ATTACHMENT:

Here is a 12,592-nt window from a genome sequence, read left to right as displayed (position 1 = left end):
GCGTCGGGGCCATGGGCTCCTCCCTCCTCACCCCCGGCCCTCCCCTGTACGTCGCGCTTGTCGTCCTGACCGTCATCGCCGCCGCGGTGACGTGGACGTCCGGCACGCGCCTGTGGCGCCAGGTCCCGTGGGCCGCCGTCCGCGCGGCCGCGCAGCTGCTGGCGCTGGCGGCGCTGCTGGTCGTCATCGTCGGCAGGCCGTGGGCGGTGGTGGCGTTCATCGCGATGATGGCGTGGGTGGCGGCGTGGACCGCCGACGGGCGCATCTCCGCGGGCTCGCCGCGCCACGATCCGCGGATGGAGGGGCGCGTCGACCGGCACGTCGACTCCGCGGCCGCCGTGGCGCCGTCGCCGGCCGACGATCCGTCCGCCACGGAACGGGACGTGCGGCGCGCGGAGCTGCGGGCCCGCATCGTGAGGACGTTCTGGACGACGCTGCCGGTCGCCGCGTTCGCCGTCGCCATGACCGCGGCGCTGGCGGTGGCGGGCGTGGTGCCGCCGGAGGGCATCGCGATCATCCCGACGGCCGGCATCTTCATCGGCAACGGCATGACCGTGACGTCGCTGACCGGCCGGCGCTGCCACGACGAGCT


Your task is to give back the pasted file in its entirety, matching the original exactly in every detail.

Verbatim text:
Here is a 12,592-nt window from a genome sequence, read left to right as displayed (position 1 = left end):
GCGTCGGGGCCATGGGCTCCTCCCTCCTCACCCCCGGCCCTCCCCTGTACGTCGCGCTTGTCGTCCTGACCGTCATCGCCGCCGCGGTGACGTGGACGTCCGGCACGCGCCTGTGGCGCCAGGTCCCGTGGGCCGCCGTCCGCGCGGCCGCGCAGCTGCTGGCGCTGGCGGCGCTGCTGGTCGTCATCGTCGGCAGGCCGTGGGCGGTGGTGGCGTTCATCGCGATGATGGCGTGGGTGGCGGCGTGGACCGCCGACGGGCGCATCTCCGCGGGCTCGCCGCGCCACGATCCGCGGATGGAGGGGCGCGTCGACCGGCACGTCGACTCCGCGGCCGCCGTGGCGCCGTCGCCGGCCGACGATCCGTCCGCCACGGAACGGGACGTGCGGCGCGCGGAGCTGCGGGCCCGCATCGTGAGGACGTTCTGGACGACGCTGCCGGTCGCCGCGTTCGCCGTCGCCATGACCGCGGCGCTGGCGGTGGCGGGCGTGGTGCCGCCGGAGGGCATCGCGATCATCCCGACGGCCGGCATCTTCATCGGCAACGGCATGACCGTGACGTCGCTGACCGGCCGGCGCTGCCACGACGAGCT